Global Trade

If you ask a Mexican farmer, Indian civil servant, Filipina garment worker, Bolivian miner or South African student what structural adjustment is, chances are they would be able to explain IMF and World Bank mandated belt tightening because their lives have been touched by it.
In Colchester, Essex, John and Alfred Donovan are compiling perhaps the world's largest dossier on Royal Dutch Shell, at royaldutchshellplc.com. It's an awkward position for Shell, this month crowned by Fortune magazine as the world's largest company, as trying to shut the website down would draw even more attention to it.
Kosmos Energy, a Texas oil company, is preparing to drill for oil in Western Sahara, a disputed territory currently controlled by Morocco. The company has dispatched a state of the art oil rig to begin operations later this year, according to Western Sahara Resource Watch (WSRW), an activist group.
A new report today reveals that protests and riots against the International Monetary Fund (IMF) and its policies, are taking place in poor countries around the world. Since the Seattle protests ten months ago there have been at least 50 separate episodes of civil unrest in 13 poor countries, all directed at the IMF.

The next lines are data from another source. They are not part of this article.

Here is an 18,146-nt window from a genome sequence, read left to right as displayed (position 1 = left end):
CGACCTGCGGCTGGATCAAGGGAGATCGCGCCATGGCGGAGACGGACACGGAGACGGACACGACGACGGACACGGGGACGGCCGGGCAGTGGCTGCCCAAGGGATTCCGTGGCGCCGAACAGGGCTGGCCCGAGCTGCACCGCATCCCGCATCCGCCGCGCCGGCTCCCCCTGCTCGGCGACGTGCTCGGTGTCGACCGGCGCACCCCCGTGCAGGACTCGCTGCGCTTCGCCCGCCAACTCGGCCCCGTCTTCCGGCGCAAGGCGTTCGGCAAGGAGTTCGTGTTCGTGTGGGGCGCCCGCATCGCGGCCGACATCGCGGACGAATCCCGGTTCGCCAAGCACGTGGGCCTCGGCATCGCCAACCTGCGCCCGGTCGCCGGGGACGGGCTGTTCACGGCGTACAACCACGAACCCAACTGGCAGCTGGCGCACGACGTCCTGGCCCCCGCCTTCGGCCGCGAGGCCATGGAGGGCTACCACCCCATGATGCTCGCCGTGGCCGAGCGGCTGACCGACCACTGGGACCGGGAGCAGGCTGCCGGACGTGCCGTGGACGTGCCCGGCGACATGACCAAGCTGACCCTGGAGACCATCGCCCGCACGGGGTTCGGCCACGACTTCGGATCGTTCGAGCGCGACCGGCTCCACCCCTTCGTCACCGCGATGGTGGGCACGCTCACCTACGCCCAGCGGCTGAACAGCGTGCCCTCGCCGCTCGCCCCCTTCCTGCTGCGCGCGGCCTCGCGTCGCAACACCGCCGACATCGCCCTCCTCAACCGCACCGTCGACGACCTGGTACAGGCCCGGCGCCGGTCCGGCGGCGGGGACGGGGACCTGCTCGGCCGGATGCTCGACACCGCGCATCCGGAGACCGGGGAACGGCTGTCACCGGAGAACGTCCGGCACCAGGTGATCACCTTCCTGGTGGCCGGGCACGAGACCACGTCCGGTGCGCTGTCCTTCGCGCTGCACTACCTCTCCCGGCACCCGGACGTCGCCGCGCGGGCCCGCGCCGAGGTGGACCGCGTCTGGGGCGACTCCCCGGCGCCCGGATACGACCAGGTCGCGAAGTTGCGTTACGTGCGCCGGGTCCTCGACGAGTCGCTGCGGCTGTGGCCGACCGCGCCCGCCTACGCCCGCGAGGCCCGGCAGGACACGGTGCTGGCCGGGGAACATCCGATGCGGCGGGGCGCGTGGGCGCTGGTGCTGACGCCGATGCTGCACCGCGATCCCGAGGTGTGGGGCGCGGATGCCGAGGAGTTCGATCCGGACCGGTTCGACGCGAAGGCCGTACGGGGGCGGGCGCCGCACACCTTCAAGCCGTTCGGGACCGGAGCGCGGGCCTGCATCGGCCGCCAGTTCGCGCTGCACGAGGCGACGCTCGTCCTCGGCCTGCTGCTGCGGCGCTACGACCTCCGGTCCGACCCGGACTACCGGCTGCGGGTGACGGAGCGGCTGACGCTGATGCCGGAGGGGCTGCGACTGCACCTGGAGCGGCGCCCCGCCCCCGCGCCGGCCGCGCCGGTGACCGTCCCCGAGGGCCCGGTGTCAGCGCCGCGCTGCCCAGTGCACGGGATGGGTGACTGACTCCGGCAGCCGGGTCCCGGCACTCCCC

President Bush and European Union leaders failed to resolve deep differences over global warming Thursday, but agreed to stay together in the Balkans and made some progress on world trade.
Politicians from all sides rounded on the state-supported Royal Bank of Scotland yesterday as the row intensified over the failed bank's apparent determination to share £1bn of bonuses among staff.
Labor unions around the world faced a difficult year in 2001 due both to direct and sometimes violent repression, as well as the continuing pursuit by major multinational corporations of cheap labor in poor countries, according to the latest in a series of annual reports by the Brussels-based International Confederation of Free Trade Unions (ICFTU).
A new novel, "Eclipse," by Richard North Patterson, is based on the case of the Nigerian writer and activist Ken Saro-Wiwa, executed in November 1995 by the government of General Sani Abacha. The circumstances, along with related incidents of brutal attacks, are getting another hearing. This month the Wiwa family's lawsuit against Royal Dutch Shell over its role in those events goes to trial in federal court in Manhattan.
This profile of Crédit Agricole is from CorpWatch's EuroZone Profiteers report which investigates the role of six major banks in Greece, Ireland and Spain during the EuroZone crisis. Loans from these banks helped fuel the credit boom that left the countries deep in debt.